Retiring early is great if you are able to plan and save enough money to live comfortably for the rest of your life. But what about healthcare costs? If you decide to leave the workforce before the age of 65, which is the qualifying age for Medicare, you may want to consider a few other healthcare options. Some healthcare costs may affect your budget in retirement because you are paying higher premiums and they aren’t tax-deductible.

In previous years, Baby Boomers who retired early had a difficult time finding affordable healthcare coverage if they didn’t meet the age requirement for Medicare. Now, there are a variety of healthcare options available for early retirees. All you need to do is navigate through the healthcare system and find which option fits your needs.

Healthcare costs can vary depending on your health, lifestyle, and personal situation. The first step in figuring out how much you need to save for healthcare if you retire early is using AARP’s healthcare cost calculator. This tool can personalize results specific to your needs. All you have to do is input your information and health conditions to get an estimate of how much your healthcare costs will be in retirement. The tool also provides helpful resources that can help you plan for healthcare costs and savings goals.

If you retire early and do not meet the age requirement to obtain healthcare coverage from Medicare, then you will need to find an alternative healthcare plan to get you through those years until you reach the age of 65. One way is to join your spouse’s healthcare plan. If you are married and have a spouse that is still working after you’ve retired, you should find out if you could be added to his/her employer’s healthcare plan. But you should consider the increase of their policy’s premiums if your spouse didn’t have a family policy in place. Although those premiums might increase, you may still be able to save money when compared to other coverage plans like COBRA.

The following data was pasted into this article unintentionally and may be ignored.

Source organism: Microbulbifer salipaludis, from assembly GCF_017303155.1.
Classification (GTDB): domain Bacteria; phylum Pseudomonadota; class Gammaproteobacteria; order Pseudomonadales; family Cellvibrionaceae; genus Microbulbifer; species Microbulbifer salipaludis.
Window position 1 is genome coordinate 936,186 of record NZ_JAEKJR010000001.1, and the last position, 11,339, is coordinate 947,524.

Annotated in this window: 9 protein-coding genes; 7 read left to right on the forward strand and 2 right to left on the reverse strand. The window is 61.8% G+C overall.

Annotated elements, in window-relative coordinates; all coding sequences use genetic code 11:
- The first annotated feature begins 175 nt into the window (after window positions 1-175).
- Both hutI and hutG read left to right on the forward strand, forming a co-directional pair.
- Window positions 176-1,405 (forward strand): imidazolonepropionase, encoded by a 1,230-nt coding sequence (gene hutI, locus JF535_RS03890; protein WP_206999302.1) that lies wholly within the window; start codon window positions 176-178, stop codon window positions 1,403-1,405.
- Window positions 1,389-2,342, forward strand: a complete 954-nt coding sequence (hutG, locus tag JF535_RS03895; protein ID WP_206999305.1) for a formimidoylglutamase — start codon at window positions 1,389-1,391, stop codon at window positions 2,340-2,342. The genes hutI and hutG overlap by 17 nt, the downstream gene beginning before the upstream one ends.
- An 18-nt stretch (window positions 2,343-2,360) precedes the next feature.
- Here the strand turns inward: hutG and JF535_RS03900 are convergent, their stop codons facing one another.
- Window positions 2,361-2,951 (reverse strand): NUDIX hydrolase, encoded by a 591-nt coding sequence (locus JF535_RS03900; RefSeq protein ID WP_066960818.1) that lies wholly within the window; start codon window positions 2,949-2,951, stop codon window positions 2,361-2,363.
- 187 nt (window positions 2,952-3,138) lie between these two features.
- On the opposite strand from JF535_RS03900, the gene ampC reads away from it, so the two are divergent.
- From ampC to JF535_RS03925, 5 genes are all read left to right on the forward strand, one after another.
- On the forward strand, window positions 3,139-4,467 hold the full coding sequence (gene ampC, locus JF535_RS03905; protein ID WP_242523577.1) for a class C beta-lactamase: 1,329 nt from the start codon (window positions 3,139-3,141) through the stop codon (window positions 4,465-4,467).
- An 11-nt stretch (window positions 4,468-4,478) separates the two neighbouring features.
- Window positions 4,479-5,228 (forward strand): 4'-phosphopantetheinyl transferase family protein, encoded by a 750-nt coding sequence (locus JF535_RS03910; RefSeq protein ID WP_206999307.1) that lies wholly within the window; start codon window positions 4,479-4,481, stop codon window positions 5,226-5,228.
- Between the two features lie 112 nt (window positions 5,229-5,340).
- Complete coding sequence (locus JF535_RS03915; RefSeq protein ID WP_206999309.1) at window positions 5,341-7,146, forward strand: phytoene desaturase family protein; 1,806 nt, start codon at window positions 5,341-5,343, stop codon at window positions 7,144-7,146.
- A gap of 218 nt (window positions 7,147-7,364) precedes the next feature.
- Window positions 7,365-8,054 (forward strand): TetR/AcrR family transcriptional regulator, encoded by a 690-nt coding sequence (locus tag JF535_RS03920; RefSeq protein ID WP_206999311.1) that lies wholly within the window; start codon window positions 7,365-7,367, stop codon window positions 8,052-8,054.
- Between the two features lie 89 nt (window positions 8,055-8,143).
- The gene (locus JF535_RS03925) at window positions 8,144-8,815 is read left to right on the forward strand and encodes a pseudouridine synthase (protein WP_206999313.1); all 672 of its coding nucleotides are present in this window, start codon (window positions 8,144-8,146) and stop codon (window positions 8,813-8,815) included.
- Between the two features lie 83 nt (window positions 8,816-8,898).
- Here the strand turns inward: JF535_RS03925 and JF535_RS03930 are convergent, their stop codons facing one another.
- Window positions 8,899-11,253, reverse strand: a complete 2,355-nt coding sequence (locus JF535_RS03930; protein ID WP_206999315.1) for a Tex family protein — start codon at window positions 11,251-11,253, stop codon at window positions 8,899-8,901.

COBRA is a healthcare policy that lets you stay on your former employer’s healthcare plan if you retire early. You will keep your current plan and in-network providers, but you will pay a higher premium because your former employer will no longer pay a portion of that premium since you are no longer a full-time employee. This increase in premiums should be factored into your healthcare costs if you decide to retire early. Also, COBRA coverage is only guaranteed for 18 months, so if you have a few more years to qualify for Medicare then you will need to find another form of healthcare coverage.

The Affordable Care Act provides more healthcare options for retirees as well. You can purchase a healthcare plan through your state or federal health insurance exchange, also known as marketplace, that offers a range of coverage and price options. In the marketplace, you can compare insurance policies, costs, and networks that vary by state. Purchasing your own health insurance may be costly though, depending if you have any medical conditions or are in poor health. You could end up paying anywhere from $500 to $1,000 a month out of pocket for health coverage. But at least you have the flexibility to pick which plan fits your personal and financial situation best.

So if you are deciding to leave the workforce before the age of 65, it’s important that you explore your options and understand how healthcare costs will impact you in retirement. It will most likely lead to more annual expenses so make sure you budget accordingly for higher health insurance costs when retiring early.